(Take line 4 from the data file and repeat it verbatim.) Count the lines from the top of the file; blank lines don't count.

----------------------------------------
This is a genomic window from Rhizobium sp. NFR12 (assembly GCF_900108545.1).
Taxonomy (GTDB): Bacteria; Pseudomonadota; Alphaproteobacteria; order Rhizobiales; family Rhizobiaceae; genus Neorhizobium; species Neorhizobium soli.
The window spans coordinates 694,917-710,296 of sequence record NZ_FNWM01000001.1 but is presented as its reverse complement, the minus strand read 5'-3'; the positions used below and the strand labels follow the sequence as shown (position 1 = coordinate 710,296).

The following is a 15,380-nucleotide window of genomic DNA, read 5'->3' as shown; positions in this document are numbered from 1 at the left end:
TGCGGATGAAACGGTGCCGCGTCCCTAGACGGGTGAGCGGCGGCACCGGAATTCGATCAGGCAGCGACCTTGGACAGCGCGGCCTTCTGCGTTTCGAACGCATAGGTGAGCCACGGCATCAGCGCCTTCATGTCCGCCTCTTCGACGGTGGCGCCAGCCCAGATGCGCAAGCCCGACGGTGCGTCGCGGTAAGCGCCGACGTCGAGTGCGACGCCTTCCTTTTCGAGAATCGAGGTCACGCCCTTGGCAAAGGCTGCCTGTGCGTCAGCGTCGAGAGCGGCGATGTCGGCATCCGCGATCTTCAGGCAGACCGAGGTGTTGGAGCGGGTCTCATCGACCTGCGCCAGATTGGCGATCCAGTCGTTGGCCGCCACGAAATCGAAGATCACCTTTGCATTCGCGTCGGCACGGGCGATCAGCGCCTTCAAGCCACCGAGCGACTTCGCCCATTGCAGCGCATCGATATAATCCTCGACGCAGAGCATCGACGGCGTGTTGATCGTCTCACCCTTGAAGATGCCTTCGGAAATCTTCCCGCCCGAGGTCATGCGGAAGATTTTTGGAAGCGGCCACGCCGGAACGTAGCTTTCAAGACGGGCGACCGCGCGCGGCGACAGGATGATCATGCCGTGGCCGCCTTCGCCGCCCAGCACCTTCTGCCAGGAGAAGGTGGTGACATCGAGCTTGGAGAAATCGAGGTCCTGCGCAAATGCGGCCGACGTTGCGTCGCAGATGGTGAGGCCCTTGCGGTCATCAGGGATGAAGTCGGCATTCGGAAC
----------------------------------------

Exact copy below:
The following is a 15,380-nucleotide window of genomic DNA, read 5'->3' as shown; positions in this document are numbered from 1 at the left end: